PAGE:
11. 11. The necessary documents for permission ① 11 1. Information of a representative 2. Plans of disposal of CO2  disposing schedule and storage period (under 5 years).  The characteristics of disposal CO2  The quantity of disposal CO2 Necessary items on an application form • The source of CO2 • The procedure of capturing CO2 (only by using amine). • The component of disposal gases. → CO2 must be over 99%. The measurement 1. gas chromatography : target for hydrocarbon, carbon monoxide and other impurities. 2. alkali absorption method : target for carbon dioxide.
  12. 12. The necessary documents for permission ② 12 2. Plans of disposal of CO2  disposal point and range of CO2  The procedure of disposal CO2  The action plan in troubles to marine environment Necessary items on an application form • Latitude and longitude • The depth of water and disposal CO2 under seabed • The arrangement of institutions • The range of spreading disposal CO2 • Facilities of transporting and storage • The condition of pressure, velocity and temperature etc. • The method of maintenance and closure of the injection well • Moments when the pressure at the injection well is high enough to influence marine environment. • The measures to the much leakage of CO2 to sea
  13. 13. The necessary documents for permission ③ 13 3. Plans of monitoring for marine environment A) Normal monitoring (Not leakage) B) Precautionary Monitoring for leakage of CO2 C) Emergency monitoring at leakage of CO2 Necessary items at an application form • Annual report to the Minster of the Environment • Unexpected value • Report to the Minster of the Environment, based on this monitoring • Suspicious leakage of CO2 • Continuous monitoring during Influence on marine environment Action to remove the obstacles to marine environment
  14. 14. Monitoring plan ① 14 Monitoring Items Target Frequency Normal Monitoring Stored CO2 Quantity stored at the project more than once a year Cumulative straged quantity at the site Concentration of streamig gases Temporal change of pressure, velosity and temperature while streaming Circumstances of the site Georogical characteristics more than once a year The point and the range of the stored CO2 twice during the project Chemical characteristics of sea water basically more than once a year Marine lives and ecosystems at the site more than once during the project Social characteristics (ex. Fishing grounds)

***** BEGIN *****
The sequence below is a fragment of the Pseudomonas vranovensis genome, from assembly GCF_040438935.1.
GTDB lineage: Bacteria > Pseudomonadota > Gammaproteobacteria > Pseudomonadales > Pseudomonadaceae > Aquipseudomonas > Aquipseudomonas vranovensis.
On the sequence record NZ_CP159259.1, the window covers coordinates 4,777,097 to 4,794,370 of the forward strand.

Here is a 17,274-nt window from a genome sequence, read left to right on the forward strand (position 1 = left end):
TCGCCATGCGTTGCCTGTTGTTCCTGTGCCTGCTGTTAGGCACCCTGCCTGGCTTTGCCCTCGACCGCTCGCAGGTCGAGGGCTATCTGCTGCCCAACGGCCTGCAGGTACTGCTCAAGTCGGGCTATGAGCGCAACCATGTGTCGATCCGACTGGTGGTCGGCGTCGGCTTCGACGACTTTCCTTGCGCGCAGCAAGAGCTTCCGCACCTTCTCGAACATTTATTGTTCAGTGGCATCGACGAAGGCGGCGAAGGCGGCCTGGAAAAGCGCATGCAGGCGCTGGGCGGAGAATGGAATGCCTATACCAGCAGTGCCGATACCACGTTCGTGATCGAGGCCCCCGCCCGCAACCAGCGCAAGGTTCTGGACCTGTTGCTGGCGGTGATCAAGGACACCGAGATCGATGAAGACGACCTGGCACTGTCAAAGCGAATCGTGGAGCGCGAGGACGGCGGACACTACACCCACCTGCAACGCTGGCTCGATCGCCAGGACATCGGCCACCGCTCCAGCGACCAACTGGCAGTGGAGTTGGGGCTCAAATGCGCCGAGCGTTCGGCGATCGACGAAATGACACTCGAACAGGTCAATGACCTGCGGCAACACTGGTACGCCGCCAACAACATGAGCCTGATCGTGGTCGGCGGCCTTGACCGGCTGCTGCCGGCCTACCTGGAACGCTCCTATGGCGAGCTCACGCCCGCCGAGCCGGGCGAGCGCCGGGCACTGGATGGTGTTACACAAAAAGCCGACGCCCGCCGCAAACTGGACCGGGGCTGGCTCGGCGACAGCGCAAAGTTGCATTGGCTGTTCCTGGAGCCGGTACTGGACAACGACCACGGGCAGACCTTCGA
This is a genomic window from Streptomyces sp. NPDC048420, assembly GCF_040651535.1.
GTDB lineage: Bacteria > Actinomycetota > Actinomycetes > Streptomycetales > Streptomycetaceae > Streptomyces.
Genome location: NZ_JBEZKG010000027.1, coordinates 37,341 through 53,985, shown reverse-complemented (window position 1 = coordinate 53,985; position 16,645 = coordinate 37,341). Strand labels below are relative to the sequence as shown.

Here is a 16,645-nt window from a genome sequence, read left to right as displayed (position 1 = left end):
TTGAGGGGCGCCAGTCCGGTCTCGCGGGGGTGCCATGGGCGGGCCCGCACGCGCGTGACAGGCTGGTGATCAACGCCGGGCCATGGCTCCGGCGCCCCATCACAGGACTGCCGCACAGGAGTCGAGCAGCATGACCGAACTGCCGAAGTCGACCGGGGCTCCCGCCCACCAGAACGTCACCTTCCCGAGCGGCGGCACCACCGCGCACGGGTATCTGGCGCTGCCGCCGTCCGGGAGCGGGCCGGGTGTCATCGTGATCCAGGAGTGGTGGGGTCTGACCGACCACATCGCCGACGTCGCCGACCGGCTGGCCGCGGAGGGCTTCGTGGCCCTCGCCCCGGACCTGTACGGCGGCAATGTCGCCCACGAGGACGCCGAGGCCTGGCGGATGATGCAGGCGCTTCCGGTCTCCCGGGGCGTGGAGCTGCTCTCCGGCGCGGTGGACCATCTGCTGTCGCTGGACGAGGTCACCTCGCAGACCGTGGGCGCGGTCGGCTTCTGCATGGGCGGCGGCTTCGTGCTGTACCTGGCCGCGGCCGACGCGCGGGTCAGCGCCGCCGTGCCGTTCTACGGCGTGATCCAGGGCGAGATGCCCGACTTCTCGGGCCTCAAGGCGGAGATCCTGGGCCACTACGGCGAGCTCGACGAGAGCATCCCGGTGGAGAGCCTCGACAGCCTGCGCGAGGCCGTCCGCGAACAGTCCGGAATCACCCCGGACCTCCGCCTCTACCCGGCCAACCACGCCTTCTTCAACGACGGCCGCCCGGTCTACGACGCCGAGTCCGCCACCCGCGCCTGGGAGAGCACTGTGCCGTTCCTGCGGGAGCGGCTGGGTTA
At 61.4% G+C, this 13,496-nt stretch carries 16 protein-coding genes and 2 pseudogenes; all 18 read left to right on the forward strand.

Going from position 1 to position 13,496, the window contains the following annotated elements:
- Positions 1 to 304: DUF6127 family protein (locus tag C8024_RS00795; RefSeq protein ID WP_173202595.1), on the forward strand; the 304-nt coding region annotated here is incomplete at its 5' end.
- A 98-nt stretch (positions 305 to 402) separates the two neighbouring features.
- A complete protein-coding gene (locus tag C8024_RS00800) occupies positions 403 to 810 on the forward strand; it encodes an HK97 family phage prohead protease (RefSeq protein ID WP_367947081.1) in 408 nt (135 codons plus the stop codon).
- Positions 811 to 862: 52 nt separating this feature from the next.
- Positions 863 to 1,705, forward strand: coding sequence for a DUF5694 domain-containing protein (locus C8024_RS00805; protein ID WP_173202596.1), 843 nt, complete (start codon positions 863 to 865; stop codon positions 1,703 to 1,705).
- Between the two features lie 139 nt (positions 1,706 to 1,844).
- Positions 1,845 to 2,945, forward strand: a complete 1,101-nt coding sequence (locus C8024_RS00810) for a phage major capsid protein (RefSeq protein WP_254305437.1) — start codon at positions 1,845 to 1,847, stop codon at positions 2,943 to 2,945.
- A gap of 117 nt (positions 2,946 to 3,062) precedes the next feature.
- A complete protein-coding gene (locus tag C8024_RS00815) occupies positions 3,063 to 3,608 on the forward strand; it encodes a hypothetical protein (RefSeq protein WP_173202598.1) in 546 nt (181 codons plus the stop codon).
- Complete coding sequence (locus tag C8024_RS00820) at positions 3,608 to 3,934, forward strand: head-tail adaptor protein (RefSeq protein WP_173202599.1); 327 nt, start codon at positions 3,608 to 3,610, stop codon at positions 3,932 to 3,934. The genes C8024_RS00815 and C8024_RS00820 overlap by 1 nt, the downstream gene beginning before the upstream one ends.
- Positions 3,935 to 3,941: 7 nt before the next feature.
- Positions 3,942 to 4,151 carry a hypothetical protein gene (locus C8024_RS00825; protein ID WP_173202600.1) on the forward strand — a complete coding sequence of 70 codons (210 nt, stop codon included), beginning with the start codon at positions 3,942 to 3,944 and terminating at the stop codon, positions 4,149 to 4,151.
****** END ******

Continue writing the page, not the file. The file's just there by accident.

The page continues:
15. 15. Monitoring plan ② 15 Monitoring Items Target Frequency Precautionary Monitoring for leakage of CO2 Stored CO2 Temporal change of pressure while streaming as soon as possible after events of possible leakage happen Circumstances of the site Georogical characteristics The point and the range of the stored CO2 Chemical characteristics of sea water • Annual report to the Minster of the Environment • Unexpected value • Report to the Minster of the Environment, based on this monitoring • Suspicious leakage of CO2
  16. 16. Monitoring plan ③ 16 Monitoring Items Target Frequency Emergency monitoring at leakage of CO2 Stored CO2 Temporal change of pressure while streaming as soon as possible after recognizing marine environment is influenced by leaked CO2 Detailed conditions of stored CO2 Circumstances of the site Georogical characteristics Chemical characteristics of sea water Living things and ecosystems at the site Social characteristics (ex. Fishing grounds) • Continuous monitoring during Influence on marine environment Action to remove the obstacles to marine environment
  17. 17. Necessary documents for application 17 1. Application documents for permission 2. Potential environmental assessment documents prior to the project 3. Documents of site selection 4. Documents explaining that there are no ways other than disposing CO2 under seabed. 5. Financial and technical capacities to proceed the project and the monitoring. 6. The outline of the project
  18. 18. Potential environmental assessment ① 18Permission Yes Possible influence to marine environment No The hypothesis of CO2 leakage Leakage simulation Potential environmental assessment ・Prediction increase CO2 concentration in the leakage from seabed. ・Decision to watched species Assumption of leakage volume Stream direction Stream velocity Information about marine environment The field survey Rejected Characteristics of Stored CO2 (including over 99% CO2) Yes Rejected No